There’s much that’s been writ­ten about the atom­ic bomb­ing of the Japan­ese city of Hiroshi­ma. At the time, U.S. lead­ers said that use of such over­whelm­ing force would prompt a quick Japan­ese sur­ren­der that would save the thou­sands of Amer­i­can and Japan­ese casul­ties that would sure­ly result from an inva­sion. We have since learned the Japan­ese were secret­ly suing for peace even as the bomber planes took off.
We have learned that Pres­i­dent Tru­man was look­ing ahead. He used the bomb­ing (and the attack on Nagasa­ki a few days lat­er) to demon­strate the weapon to the Sovi­et Union. In the post-war world emerg­ing, it was clear the U.S. and the Sovi­et Union were on a col­li­sion course and Tru­man want­ed to start the com­pe­ti­tion off with a bang. The les­son the Sovi­et lead­er­ship learned from the blast was that they’d bet­ter get their own atom­ic weapons and the arms race was on, strain­ing the economies of both coun­tries for the next fifty years.
Amaz­ing­ly, those two bombs remain the only atom­ic weapons ever to be used against peo­ple in an act of war. Through all the years of the Cold War and the break up of the Sovi­et Union, and despite the mul­ti­ply­ing mem­bers of the “nuclear club”:www.fas.org/irp/threat/wmd.htm, no one has ever done what the U.S. did all the Augusts ago. It is a fact that the world should be grate­ful for.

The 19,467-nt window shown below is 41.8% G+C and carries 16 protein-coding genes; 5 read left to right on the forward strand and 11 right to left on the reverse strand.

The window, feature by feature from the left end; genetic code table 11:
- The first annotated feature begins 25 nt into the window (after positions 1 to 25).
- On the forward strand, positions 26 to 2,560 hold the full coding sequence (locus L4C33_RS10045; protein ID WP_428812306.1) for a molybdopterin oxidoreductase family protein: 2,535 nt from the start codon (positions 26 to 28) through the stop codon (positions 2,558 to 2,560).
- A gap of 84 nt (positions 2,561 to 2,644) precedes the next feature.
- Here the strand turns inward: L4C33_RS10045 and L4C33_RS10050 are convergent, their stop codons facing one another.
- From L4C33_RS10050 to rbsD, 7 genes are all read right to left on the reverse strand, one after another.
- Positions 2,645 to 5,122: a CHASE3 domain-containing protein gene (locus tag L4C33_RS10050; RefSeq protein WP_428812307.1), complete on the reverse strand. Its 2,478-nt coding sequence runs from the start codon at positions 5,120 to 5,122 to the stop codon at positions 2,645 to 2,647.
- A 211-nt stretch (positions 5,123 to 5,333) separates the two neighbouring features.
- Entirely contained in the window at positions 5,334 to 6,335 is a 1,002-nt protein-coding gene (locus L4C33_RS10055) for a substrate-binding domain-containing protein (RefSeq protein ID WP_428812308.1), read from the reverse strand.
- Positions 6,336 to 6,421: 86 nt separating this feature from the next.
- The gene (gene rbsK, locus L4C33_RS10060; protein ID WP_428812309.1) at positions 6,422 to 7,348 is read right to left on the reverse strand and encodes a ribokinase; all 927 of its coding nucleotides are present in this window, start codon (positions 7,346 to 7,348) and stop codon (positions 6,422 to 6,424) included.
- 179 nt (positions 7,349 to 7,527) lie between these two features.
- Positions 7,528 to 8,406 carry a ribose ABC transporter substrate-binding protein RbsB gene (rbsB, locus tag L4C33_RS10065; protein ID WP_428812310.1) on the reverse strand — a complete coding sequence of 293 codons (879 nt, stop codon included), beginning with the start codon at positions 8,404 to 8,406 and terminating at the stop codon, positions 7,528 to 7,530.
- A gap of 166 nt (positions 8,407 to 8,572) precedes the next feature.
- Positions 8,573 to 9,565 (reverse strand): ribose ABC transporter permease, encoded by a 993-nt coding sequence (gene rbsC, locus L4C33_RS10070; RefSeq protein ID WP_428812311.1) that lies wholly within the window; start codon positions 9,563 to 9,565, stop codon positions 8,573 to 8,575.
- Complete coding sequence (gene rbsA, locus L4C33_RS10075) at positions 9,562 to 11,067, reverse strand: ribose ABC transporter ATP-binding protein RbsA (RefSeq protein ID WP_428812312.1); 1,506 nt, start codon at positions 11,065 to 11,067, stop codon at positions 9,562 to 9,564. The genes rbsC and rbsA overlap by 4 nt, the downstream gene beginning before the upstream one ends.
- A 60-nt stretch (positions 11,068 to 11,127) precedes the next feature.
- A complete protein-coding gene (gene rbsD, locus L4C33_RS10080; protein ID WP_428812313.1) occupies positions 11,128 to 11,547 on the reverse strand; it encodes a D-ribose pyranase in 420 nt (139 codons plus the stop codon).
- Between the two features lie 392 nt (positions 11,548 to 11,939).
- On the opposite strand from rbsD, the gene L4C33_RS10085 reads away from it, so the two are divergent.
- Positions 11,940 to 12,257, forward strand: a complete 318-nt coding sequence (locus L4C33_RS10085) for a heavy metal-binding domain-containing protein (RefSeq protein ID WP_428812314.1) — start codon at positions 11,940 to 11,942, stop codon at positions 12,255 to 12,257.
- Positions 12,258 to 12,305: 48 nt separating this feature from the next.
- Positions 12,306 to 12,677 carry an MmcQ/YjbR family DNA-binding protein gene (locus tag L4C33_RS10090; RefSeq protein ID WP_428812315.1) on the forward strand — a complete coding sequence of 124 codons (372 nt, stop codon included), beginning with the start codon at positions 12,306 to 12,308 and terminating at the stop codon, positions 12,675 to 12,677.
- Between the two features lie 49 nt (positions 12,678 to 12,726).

But there is no guar­an­tee that the human race will go anoth­er fifty-eight years with­out mush­room clouds of human ash­es. Or that devel­op­ment of super-bombs that pack Hiroshima-like charges won’t be used to equally-devastating effects. The U.S. is busy devel­op­ing all sorts of low-yield exot­ic nuclear weapons to make their use more palat­able to a queasy pub­lic. “As the cur­rent may­or of Hiroshim Tadatoshi Aki­ba said ear­li­er today”:http://mdn.mainichi.co.jp/news/20030806p2a00m0fp022000c.html :
bq. A world with­out nuclear weapons and war that the vic­tims of the atom­ic bomb have long sought for is slip­ping into the shad­ows of glow­ing black clouds that could turn into mush­room clouds at any moment. The chief cause of this is the Unit­ed States’ nuclear pol­i­cy which, by open­ly declar­ing the pos­si­bil­i­ty of a pre-emptive nuclear strike and by start­ing research into small ‘use­able’ nuclear weapons, appears to wor­ship nuclear weapons as God.
On the Non​vi​o​lence​.org Board, there’s a live­ly com­men­tary on this anniver­sary of “Humanity’s dark­est hour approaching”:www.nonviolence.org/comment/viewtopic.php?t=3976